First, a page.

Subcortical vascular cognitive impairment (SVCI) is characterized by the presence of cerebral small vessel disease (CSVD) markers. Some SVCI patients also show Alzheimer’s disease and cerebral amyloid angiopathy (CAA) markers. However, the effects of these imaging markers on long-term clinical outcomes have not yet been established. The present study, therefore, aimed to determine how these imaging markers influence functional disability and/or mortality.
We recruited 194 participants with SVCI from the memory clinic and followed them up. All participants underwent brain MRI at baseline, and 177 (91.2%) participants underwent beta-amyloid (Aβ) PET. We examined the occurrence of ischemic or hemorrhagic strokes. We also evaluated functional disability and mortality using the modified Rankin scale. To determine the effects of imaging markers on functional disability or mortality, we used the Fine and Gray competing regression or the Cox regression analysis.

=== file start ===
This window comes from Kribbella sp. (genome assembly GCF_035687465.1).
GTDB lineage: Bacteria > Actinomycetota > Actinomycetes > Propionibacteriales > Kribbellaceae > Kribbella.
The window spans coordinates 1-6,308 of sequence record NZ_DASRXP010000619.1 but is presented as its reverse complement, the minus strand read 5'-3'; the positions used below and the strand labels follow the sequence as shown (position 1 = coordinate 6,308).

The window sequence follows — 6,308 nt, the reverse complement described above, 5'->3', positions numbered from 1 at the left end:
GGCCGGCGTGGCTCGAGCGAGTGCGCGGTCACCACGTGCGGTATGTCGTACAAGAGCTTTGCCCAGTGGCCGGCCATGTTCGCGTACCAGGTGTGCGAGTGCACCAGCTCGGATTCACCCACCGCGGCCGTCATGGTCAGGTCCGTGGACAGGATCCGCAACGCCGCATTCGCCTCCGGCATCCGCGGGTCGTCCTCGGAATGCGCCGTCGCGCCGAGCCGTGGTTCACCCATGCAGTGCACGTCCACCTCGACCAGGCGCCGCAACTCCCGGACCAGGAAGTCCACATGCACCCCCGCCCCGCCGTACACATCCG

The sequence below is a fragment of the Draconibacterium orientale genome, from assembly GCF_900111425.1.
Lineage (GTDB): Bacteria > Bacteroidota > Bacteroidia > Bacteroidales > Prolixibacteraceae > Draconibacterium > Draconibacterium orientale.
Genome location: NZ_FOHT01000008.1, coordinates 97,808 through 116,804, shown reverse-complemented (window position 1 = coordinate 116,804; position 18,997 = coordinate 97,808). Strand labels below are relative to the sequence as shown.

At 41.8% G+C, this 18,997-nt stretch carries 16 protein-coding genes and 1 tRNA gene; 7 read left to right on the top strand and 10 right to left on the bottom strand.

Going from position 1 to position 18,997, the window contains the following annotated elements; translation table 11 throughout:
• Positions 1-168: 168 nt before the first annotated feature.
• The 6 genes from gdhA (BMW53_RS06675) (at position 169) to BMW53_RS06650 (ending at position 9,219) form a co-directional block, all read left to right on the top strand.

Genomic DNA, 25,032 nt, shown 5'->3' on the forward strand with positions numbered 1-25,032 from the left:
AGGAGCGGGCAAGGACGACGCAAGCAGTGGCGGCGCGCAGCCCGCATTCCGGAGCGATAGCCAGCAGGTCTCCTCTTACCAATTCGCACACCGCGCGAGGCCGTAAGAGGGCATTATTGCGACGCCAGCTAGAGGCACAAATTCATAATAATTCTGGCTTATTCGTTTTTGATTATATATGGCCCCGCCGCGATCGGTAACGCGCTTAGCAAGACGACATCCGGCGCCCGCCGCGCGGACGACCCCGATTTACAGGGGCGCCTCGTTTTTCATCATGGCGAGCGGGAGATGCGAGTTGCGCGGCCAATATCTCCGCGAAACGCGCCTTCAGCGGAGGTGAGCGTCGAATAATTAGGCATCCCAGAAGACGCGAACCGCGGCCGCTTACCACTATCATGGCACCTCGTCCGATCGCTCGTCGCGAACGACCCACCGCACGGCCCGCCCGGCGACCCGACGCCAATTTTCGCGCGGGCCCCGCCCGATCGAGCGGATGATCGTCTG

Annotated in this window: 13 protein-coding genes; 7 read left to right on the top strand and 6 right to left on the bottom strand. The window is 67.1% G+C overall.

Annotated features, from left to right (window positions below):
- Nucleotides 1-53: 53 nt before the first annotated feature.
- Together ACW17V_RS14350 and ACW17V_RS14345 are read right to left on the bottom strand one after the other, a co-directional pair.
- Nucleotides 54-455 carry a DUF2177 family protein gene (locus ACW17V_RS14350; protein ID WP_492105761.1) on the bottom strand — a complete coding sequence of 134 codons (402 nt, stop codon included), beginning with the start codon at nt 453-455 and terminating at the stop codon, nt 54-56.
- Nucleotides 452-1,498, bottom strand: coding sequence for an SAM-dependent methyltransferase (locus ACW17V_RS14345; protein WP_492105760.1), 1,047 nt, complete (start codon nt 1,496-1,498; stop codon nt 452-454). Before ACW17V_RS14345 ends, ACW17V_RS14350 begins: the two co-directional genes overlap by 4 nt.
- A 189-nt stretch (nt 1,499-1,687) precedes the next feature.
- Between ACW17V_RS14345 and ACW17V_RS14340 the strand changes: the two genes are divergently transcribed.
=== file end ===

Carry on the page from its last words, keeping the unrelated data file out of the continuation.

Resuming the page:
During a 8.6-year follow-up period, 46 of 194 (23.7%) patients experienced a stroke, 110 (56.7%) patients developed functional disabilities and 75 (38.6%) died. Aβ positivity (subdistribution hazard ratio [SHR] = 2.73), larger white matter hyperintensity (WMH) volume (SHR = 3.11) and ≥3 microbleeds (SHR = 2.29) at baseline were independent predictors of functional disability regardless of the occurrence of stroke. Larger WMH volume (hazzard ratio [HR] = 2.07) was an independent predictor of mortality.
Our findings suggest that diverse imaging markers may predict long-term functional disability and mortality in patients with SVCI, which in turn may provide clinicians with a more insightful understanding of the long-term outcomes of SVCI.

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